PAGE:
To determine where the scene takes place, the composition of the hanging needs a close analysis again. In it, the arrangement of the genii is a particularly unusual feature. Friedländer reproduced a parallel to this composition: a late antique mosaic depicting a head of Oceanos, with two Nereids in a staggered composition at each side.Sixth-century (?) mosaic from Aïn-Témouchent near Setif, Algeria, showing a head of Oceanos, with two Nereids in a staggered composition at each side, Algiers Museum, Alg. 318: K. M. D. Dunbabin, The Mosaics of Roman North Africa: Studies in Iconography and Patronage (Oxford, 1978), 151–52, plate LVI, and Friedländer, Dying Paganism, 23, plate 8. This is the only late antique/early Byzantine image I know of that shows companion figures “piled up” next to a more important, central figure (in this case Oceanos, represented by his head). However, as the Nereids do not bring objects to the central figure or receive any from him, the parallel is not very close. In addition, Friedländer does not use this mosaic as a comparison for the genii, but rather to explain the frontal view of Hestia. Altogether, no clear parallel to the composition on the Hestia hanging has yet been published.  

The arrangement of the genii above each other is strictly linear: they create two straight, vertical lines, almost forming a break between Hestia and the flanking figures. One could draw two slightly arched vertical lines through the disks they hold, with the two genii in the middle being slightly farther away from Hestia than the four others. Although this could indicate space around Hestia, there is no attempt (nor any wish, it seems) to position the genii naturally in space. Each has an identical wide stance and does not stand on a base, as often appears in other works from late antiquity. The composition does not create the impression of a three-dimensional room.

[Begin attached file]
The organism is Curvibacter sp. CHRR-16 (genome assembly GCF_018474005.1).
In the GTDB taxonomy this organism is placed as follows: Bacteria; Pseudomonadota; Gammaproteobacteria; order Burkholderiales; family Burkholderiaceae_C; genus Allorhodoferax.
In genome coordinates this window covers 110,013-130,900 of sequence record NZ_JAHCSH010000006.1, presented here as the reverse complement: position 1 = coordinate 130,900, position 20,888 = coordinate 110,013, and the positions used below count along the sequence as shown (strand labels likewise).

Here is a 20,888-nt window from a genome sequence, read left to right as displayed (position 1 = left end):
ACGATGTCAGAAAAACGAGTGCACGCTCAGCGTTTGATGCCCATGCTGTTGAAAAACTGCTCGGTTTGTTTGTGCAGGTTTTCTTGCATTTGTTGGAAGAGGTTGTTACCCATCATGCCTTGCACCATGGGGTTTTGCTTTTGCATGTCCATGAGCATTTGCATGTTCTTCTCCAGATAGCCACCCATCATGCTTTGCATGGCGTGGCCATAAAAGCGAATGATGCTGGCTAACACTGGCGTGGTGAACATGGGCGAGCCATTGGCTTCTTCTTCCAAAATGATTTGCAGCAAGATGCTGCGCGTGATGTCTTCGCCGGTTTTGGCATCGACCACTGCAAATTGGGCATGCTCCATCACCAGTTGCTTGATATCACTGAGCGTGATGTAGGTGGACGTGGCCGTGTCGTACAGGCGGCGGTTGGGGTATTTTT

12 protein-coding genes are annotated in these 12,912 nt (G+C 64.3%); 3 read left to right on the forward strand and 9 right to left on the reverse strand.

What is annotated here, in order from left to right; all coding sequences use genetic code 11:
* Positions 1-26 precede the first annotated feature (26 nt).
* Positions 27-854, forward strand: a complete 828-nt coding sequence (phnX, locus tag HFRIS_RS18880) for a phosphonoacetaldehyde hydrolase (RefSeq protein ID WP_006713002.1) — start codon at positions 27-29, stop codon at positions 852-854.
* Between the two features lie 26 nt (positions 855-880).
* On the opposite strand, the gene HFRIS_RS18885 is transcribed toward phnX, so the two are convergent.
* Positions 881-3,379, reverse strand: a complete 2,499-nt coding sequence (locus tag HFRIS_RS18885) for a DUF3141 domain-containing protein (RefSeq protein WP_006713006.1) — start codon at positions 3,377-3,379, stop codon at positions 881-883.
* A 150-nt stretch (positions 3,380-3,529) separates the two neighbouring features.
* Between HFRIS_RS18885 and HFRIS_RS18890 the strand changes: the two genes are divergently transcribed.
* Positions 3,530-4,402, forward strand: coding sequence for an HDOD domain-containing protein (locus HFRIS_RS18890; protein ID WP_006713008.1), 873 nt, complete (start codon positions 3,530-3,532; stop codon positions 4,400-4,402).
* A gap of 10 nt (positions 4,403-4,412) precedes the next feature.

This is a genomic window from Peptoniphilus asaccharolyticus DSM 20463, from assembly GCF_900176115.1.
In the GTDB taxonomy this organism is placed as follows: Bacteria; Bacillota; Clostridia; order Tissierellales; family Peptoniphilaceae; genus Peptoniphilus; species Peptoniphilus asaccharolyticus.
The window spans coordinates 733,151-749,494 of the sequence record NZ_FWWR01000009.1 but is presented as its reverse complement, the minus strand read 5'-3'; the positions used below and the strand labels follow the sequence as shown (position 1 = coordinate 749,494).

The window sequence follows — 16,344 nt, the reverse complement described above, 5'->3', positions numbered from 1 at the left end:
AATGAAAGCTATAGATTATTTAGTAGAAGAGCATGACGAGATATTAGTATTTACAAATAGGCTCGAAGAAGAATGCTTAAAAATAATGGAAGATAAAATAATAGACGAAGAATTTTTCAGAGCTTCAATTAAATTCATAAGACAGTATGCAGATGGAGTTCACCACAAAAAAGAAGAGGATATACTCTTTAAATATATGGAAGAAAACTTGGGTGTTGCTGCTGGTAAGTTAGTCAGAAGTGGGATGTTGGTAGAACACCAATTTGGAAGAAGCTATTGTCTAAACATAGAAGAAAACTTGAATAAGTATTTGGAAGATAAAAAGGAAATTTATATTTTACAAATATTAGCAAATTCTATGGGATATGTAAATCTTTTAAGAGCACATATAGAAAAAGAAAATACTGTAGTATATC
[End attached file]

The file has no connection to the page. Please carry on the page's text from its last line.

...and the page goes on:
There is an advantage to this arrangement. No genius is clearly farther away from Hestia than another, suggesting that all their attributes have the same importance and estimation. One could argue that the goddess herself seems to contradict this interpretation, as she is touching the two disks in the middle only—ΕVΛΟ[ΓΙΑ] and EVΩXIA. Friedländer, however, described the arrangement of the nine figures on the hanging as five “columns,” formed by the two flanking figures, the two lines of genii, and Hestia.Ibid., 2. In connecting herself to one of the genii on either side, Hestia is actually “touching” the whole “column.” So, her gesture toward the middle disk on each side actually accounts for all six disks. Altogether, this creates a tight link between Hestia and the six genii—indeed, the genii are extensions of the goddess—which is very different from the usual depictions of figures approaching and presenting offerings to a venerated being.Compare, e.g., the donors in the apses of the Eufrasian basilica in Poreč and San Vitale in Ravenna.

Although these observations underline the connection between the genii and Hestia, other details in the arrangement separate Hestia from the genii and the other two figures. The positioning of the composition’s inscriptions serve to underscore the closeness between all the figures accompanying Hestia, but not between those figures and Hestia herself. The inscription ΕCΤΙΑ ΠΟΛVΟΛΒΟC appears at the apex of the surviving composition, above the goddess’s nimbus and directly on the dark blue background. By contrast, the weavers placed the terms related to the genii on the round surfaces of the disks. Similarly, the term ΦΩΣ (light) appears on the rectangular box or plaque carried by the woman to the right; this object is the same shade of blue as the disks held by the genii, and is bordered by a band of yellow outlined in black. The man to the left appears to hold the same type of object in front of his chest, but much of it has been damaged: some of its blue surface and yellow border remains, but any inscription it may once have had is now lost (fig. 7).The interpretation of this figure is in contrast to Friedländer, Dying Paganism, 15–17, who does not interpret the man as a figure from the same realm as Hestia. The inscriptions thus fall into two types. ΕCΤΙΑ ΠΟΛVΟΛΒΟC identifies the goddess and her representation as the sum of the gifts and of the virtues presented by the other figures. It is something like the title of the hanging. The other inscriptions, in contrast, each mention one of many the attributes or virtues of Hestia and do not necessarily identify the particular figure presenting it. This very clearly sets Hestia apart while connecting the other eight figures.